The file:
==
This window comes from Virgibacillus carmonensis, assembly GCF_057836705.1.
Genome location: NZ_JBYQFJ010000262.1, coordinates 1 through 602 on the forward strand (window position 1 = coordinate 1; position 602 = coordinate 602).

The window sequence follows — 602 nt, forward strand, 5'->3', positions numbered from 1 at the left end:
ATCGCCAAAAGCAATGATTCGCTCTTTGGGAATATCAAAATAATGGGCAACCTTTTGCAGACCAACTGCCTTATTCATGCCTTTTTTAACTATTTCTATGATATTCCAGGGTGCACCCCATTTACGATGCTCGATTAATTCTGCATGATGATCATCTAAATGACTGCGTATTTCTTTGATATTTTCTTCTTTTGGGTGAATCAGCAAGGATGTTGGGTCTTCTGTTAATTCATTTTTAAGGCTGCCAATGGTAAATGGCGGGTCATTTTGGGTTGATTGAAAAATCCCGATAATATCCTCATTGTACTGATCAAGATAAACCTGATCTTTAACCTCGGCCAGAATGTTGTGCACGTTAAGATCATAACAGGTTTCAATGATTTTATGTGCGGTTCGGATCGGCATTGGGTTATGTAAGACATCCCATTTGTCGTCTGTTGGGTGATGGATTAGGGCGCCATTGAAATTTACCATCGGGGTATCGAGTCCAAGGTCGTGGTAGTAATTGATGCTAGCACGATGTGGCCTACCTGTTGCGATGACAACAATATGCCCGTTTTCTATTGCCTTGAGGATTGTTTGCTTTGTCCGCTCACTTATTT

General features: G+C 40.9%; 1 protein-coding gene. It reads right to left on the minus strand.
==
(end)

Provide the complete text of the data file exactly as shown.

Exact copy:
This window comes from Virgibacillus carmonensis, assembly GCF_057836705.1.
Genome location: NZ_JBYQFJ010000262.1, coordinates 1 through 602 on the forward strand (window position 1 = coordinate 1; position 602 = coordinate 602).

The window sequence follows — 602 nt, forward strand, 5'->3', positions numbered from 1 at the left end:
ATCGCCAAAAGCAATGATTCGCTCTTTGGGAATATCAAAATAATGGGCAACCTTTTGCAGACCAACTGCCTTATTCATGCCTTTTTTAACTATTTCTATGATATTCCAGGGTGCACCCCATTTACGATGCTCGATTAATTCTGCATGATGATCATCTAAATGACTGCGTATTTCTTTGATATTTTCTTCTTTTGGGTGAATCAGCAAGGATGTTGGGTCTTCTGTTAATTCATTTTTAAGGCTGCCAATGGTAAATGGCGGGTCATTTTGGGTTGATTGAAAAATCCCGATAATATCCTCATTGTACTGATCAAGATAAACCTGATCTTTAACCTCGGCCAGAATGTTGTGCACGTTAAGATCATAACAGGTTTCAATGATTTTATGTGCGGTTCGGATCGGCATTGGGTTATGTAAGACATCCCATTTGTCGTCTGTTGGGTGATGGATTAGGGCGCCATTGAAATTTACCATCGGGGTATCGAGTCCAAGGTCGTGGTAGTAATTGATGCTAGCACGATGTGGCCTACCTGTTGCGATGACAACAATATGCCCGTTTTCTATTGCCTTGAGGATTGTTTGCTTTGTCCGCTCACTTATTT

General features: G+C 40.9%; 1 protein-coding gene. It reads right to left on the minus strand.